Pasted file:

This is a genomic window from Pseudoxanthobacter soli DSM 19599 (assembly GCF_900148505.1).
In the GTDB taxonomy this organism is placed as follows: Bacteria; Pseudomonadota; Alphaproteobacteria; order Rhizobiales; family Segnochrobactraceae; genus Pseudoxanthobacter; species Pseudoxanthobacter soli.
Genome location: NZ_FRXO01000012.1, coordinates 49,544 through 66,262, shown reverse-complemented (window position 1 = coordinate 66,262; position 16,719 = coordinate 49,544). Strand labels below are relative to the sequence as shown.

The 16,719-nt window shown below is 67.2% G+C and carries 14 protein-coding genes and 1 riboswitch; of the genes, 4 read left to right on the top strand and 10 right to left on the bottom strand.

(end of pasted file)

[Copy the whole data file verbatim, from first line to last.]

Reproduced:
This is a genomic window from Pseudoxanthobacter soli DSM 19599 (assembly GCF_900148505.1).
In the GTDB taxonomy this organism is placed as follows: Bacteria; Pseudomonadota; Alphaproteobacteria; order Rhizobiales; family Segnochrobactraceae; genus Pseudoxanthobacter; species Pseudoxanthobacter soli.
Genome location: NZ_FRXO01000012.1, coordinates 49,544 through 66,262, shown reverse-complemented (window position 1 = coordinate 66,262; position 16,719 = coordinate 49,544). Strand labels below are relative to the sequence as shown.

The 16,719-nt window shown below is 67.2% G+C and carries 14 protein-coding genes and 1 riboswitch; of the genes, 4 read left to right on the top strand and 10 right to left on the bottom strand.